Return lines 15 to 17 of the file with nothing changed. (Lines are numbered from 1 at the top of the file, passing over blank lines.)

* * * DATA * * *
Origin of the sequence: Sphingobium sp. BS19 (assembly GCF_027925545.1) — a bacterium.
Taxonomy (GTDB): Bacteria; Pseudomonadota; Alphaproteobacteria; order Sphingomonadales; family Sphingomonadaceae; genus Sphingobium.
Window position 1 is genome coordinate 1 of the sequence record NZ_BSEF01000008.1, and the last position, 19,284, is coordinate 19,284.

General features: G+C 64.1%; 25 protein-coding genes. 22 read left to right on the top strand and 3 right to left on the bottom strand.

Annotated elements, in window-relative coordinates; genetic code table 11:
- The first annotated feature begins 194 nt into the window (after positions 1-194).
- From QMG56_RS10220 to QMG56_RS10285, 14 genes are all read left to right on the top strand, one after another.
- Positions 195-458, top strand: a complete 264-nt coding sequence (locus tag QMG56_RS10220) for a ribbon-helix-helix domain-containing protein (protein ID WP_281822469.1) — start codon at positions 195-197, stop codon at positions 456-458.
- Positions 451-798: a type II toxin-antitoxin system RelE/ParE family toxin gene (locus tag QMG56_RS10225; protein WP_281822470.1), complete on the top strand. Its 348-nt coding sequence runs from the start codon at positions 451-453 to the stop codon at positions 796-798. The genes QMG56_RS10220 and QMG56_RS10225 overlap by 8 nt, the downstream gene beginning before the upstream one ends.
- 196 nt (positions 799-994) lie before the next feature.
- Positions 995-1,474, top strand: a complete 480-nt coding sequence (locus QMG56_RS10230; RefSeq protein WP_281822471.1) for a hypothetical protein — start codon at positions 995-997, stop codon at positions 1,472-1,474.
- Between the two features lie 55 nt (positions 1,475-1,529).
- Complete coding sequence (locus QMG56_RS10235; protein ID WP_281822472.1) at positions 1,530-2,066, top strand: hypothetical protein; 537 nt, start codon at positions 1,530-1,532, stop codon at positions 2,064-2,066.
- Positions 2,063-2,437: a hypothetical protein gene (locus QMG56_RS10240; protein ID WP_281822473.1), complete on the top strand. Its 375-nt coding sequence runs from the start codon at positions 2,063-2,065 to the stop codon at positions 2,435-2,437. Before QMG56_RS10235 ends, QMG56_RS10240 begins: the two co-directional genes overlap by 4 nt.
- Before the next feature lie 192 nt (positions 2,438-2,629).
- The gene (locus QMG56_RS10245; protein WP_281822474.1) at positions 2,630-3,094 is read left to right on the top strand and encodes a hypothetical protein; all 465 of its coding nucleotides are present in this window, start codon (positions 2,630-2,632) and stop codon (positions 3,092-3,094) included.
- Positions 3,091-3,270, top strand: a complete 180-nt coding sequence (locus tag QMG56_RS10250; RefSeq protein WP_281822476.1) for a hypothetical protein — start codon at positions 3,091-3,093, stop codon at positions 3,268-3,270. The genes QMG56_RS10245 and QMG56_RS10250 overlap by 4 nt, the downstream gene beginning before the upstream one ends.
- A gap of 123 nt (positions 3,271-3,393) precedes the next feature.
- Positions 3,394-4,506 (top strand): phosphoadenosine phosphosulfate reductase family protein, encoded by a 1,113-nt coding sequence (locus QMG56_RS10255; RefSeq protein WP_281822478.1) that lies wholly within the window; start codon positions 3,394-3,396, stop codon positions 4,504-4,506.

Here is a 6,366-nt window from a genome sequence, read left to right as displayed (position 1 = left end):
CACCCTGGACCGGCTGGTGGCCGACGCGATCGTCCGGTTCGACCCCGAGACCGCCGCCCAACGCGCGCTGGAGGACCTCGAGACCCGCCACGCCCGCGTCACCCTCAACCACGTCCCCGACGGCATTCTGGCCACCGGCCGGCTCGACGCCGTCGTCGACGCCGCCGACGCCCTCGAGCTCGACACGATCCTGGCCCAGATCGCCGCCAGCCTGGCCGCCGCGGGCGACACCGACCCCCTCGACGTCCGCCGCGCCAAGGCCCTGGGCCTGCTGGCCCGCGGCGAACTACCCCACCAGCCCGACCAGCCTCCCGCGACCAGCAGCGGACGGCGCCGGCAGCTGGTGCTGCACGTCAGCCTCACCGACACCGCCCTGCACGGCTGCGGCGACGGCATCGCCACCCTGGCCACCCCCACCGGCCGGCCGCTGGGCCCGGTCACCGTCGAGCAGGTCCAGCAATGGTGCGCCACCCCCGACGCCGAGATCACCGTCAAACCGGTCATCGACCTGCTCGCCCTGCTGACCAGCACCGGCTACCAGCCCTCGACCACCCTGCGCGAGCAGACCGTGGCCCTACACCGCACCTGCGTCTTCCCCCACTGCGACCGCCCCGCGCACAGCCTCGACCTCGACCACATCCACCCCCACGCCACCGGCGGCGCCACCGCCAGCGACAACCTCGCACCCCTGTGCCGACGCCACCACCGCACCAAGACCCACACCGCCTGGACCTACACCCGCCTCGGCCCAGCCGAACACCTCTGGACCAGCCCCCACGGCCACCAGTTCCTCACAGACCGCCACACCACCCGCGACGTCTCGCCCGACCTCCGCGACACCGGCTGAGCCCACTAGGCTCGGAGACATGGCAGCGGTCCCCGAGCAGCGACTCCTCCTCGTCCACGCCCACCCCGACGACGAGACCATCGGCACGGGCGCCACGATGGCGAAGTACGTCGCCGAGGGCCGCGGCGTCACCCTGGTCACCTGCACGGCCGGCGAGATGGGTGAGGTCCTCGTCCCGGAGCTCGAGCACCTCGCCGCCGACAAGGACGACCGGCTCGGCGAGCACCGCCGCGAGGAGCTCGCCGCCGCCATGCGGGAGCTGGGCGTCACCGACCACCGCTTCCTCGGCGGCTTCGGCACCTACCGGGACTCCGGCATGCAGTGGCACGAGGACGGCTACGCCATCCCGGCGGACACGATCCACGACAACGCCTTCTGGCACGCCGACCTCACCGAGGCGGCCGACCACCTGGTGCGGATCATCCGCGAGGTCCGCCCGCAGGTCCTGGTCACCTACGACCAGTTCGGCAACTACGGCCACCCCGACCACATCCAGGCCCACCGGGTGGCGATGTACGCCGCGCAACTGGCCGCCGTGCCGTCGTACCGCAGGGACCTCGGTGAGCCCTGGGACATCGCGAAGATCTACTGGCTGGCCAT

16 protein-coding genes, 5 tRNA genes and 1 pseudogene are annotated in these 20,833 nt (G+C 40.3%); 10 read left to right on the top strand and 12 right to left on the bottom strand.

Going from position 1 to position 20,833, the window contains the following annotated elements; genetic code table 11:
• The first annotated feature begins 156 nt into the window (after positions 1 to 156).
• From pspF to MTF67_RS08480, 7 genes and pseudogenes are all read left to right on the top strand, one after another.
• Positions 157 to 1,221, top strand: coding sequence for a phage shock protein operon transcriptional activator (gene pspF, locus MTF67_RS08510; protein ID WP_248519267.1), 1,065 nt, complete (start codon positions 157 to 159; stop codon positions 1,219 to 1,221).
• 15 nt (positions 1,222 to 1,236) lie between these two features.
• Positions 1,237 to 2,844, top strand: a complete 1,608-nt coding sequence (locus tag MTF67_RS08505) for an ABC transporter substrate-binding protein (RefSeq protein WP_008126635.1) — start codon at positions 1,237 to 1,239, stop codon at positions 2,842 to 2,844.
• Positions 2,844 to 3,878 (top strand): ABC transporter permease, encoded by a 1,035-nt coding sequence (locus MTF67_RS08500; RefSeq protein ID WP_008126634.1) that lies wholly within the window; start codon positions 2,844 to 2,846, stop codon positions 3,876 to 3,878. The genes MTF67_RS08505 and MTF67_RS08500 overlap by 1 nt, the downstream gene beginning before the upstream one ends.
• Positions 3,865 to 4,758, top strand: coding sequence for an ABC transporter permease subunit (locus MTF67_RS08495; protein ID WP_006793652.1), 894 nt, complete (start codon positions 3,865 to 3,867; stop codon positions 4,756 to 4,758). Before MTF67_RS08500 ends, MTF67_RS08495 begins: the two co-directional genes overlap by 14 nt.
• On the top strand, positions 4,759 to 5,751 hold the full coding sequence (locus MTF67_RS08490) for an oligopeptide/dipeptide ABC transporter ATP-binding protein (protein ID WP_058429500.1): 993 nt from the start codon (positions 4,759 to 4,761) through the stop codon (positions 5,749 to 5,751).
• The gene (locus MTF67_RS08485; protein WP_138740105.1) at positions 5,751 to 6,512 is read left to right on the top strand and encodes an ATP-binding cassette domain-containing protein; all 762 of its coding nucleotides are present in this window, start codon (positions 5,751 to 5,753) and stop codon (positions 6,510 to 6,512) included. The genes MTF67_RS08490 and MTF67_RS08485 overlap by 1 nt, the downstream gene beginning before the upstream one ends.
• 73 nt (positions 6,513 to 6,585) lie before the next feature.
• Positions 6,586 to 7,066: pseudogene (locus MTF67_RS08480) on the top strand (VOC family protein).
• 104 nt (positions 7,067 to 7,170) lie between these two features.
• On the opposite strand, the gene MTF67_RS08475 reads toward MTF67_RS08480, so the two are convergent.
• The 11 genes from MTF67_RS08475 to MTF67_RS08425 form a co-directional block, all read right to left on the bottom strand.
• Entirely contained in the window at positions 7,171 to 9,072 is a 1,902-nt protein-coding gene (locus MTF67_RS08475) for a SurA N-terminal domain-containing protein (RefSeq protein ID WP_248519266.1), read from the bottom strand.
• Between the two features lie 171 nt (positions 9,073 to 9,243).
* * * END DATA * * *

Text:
- Before the next feature lie 192 nt (positions 2,438-2,629).
- The gene (locus QMG56_RS10245; protein WP_281822474.1) at positions 2,630-3,094 is read left to right on the top strand and encodes a hypothetical protein; all 465 of its coding nucleotides are present in this window, start codon (positions 2,630-2,632) and stop codon (positions 3,092-3,094) included.
- Positions 3,091-3,270, top strand: a complete 180-nt coding sequence (locus tag QMG56_RS10250; RefSeq protein WP_281822476.1) for a hypothetical protein — start codon at positions 3,091-3,093, stop codon at positions 3,268-3,270. The genes QMG56_RS10245 and QMG56_RS10250 overlap by 4 nt, the downstream gene beginning before the upstream one ends.